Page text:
Remains of the celebrated Bristol Dinosaur, Thecodontosaurus, were first excavated back in 1834 from the limestone quarries of Durdham Down, in Clifton, Bristol. In 1975, the remains of at least 11 other individuals were uncovered in a quarry at Tytherington, north of Bristol. Many people have subsequently worked on the specimens and The Bristol Dinosaur Project was set up four years ago to develop an interactive exhibit, displaying the dinosaur and the environment in which it lived.

A collaboration between two palaeontologists – the University’s Dr David Whiteside, an authority on extinct reptiles, and Professor John Marshall, an expert on fossil pollen from the University of Southampton – revealed that Thecodontosaurus lived more recently than was previously thought. The research involved a microscopic study of marine algae and fossil pollen.

It shows that rather than inhabiting the arid uplands of the Late Triassic as previously thought, the dinosaurs lived just before the Jurassic on lushly vegetated islands around Bristol. The outlines of these islands can still be seen today in the shape of the land; for example, Bristol’s famous Downs was one such island.

The discovery that the Bristol dinosaur lived on small islands is very important as it could explain the dinosaur’s small size (two metres) in relation to its giant (ten metres) mainland equivalent, Plateosaurus. Geological mapping indicates that the islands were quite small in size. This suggests that, like other species trapped on small islands, such as the recently found hominoid Homo floresiensis, dubbed the ‘hobbit’ of Flores, and the pygmy elephants of Malta, the Bristol Dinosaur may have been subjected to island dwarfing.


Unusual British dinosaur had crocodile-like skull

Another British dinosaur, Baryonyx walkeri, was also the subject of a collaboration between experts at different institutions. Dr Angela Milner from the Natural History Museum, who first described the dinosaur, originally thought that the unusual skull of Baryonyx indicated that it might be a fish-eater, but it was the computer modelling techniques – more commonly used to discover how a car bonnet buckles during a crash – employed by Dr Emily Rayfield in the Department of Earth Sciences, which confirmed that to be the case.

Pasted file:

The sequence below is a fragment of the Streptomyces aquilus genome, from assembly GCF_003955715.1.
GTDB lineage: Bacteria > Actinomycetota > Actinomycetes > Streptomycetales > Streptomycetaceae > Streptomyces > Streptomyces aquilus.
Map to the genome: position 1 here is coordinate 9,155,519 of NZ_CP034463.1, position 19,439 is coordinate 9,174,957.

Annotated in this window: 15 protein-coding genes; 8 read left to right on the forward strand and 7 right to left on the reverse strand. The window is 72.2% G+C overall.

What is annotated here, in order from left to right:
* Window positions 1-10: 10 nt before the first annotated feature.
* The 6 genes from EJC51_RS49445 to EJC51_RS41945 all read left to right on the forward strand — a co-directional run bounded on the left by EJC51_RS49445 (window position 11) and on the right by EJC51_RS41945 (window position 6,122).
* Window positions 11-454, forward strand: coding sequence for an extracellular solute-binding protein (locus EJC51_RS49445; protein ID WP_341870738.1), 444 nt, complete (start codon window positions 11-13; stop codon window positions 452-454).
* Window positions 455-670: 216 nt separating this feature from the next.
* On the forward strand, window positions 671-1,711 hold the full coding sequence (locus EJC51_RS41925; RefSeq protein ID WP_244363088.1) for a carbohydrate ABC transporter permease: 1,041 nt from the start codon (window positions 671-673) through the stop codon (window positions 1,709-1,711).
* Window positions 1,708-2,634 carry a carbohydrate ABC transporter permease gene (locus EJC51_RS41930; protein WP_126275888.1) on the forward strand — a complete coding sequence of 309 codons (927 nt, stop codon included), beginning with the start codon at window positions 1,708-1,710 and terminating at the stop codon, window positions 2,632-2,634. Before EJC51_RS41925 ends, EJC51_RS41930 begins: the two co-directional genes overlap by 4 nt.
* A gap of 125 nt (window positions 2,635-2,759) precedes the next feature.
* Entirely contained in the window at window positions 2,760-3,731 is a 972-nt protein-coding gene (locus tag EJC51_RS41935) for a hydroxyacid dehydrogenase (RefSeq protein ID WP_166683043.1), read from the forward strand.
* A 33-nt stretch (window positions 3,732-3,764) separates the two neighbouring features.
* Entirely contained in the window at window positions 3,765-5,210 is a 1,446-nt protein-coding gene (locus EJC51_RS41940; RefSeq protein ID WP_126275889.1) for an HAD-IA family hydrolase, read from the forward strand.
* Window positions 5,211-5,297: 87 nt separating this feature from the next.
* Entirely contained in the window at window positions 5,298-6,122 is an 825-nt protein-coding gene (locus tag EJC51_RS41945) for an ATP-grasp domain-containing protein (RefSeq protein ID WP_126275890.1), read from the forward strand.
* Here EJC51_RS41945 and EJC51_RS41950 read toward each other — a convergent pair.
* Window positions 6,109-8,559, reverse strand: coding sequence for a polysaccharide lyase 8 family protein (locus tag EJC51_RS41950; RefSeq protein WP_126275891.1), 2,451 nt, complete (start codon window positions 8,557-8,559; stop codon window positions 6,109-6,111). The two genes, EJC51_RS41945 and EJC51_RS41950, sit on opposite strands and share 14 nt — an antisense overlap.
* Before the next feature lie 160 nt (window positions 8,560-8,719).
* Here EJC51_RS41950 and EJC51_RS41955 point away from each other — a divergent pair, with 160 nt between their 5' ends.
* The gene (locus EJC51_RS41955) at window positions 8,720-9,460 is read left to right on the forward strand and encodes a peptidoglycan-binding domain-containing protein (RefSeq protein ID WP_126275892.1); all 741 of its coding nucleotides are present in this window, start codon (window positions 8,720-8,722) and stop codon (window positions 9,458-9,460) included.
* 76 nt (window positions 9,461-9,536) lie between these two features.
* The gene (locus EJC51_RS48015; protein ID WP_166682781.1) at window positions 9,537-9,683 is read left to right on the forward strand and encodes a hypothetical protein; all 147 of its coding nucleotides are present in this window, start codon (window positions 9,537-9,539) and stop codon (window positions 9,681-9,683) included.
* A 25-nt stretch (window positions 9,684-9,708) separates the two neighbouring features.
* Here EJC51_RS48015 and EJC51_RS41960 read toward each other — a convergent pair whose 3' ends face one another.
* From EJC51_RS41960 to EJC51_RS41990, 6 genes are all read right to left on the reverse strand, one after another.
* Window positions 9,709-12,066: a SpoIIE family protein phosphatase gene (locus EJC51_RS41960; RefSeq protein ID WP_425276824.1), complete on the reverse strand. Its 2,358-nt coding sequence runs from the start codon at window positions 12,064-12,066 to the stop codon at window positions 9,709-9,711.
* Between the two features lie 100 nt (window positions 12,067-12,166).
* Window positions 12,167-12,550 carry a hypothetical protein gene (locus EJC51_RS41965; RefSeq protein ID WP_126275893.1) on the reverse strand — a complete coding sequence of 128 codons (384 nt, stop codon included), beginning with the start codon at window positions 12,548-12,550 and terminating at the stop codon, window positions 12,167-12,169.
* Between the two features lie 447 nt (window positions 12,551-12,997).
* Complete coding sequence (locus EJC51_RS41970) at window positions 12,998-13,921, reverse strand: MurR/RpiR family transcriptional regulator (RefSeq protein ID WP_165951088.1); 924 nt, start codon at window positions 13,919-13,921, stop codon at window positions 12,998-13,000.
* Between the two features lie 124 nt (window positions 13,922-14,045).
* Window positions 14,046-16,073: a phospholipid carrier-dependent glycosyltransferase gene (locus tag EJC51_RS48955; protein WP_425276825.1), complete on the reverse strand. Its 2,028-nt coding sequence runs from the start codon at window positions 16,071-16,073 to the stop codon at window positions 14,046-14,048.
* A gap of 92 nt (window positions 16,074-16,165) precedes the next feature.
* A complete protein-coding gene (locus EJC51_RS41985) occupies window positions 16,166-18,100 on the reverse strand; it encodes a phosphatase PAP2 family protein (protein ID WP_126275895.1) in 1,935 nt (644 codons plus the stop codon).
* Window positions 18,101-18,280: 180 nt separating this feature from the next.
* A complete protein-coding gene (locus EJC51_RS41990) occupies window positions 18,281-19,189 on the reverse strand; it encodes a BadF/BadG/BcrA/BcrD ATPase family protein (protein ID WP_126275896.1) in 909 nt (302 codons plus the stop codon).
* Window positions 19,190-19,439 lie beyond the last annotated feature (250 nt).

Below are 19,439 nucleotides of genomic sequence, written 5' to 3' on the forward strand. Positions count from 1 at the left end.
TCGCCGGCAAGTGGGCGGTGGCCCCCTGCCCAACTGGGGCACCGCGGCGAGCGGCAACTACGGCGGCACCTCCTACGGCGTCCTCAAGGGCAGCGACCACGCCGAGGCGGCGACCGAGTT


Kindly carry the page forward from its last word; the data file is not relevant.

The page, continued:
Rayfield used an engineering technique called ‘finite element analysis’ that reconstructs stress and strain in a structure when a load is placed on it. The Baryonyx skull bones were CT-scanned by a colleague at Ohio University, USA, and digitally reconstructed so she could view the internal anatomy of the skull. She then analysed digital models of the snouts of four different animals – a theropod dinosaur, an alligator, an Indian gharial crocodile and Baryonyx – to see how each snout stressed during feeding.

The biomechanical data showed that the eating behaviour of Baryonyx was markedly different from that of a typical meat-eating theropod dinosaur or an alligator, and most similar to the gharial. Since the bulk of the gharial diet consists of fish, Rayfield’s study suggests that this was also the case for Baryonyx back in the Cretaceous. This evidence was supported by the fact that on excavation, partially digested fish scales and teeth were found in the stomach region of the animal, demonstrating that at least some of the time this dinosaur ate fish. Through quirks in their evolutionary history, Baryonyx and the gharial have evolved independently to feed in a similar manner. This demonstrates that in some cases there is more than one evolutionary solution to the same problem.


Department of Earth Sciences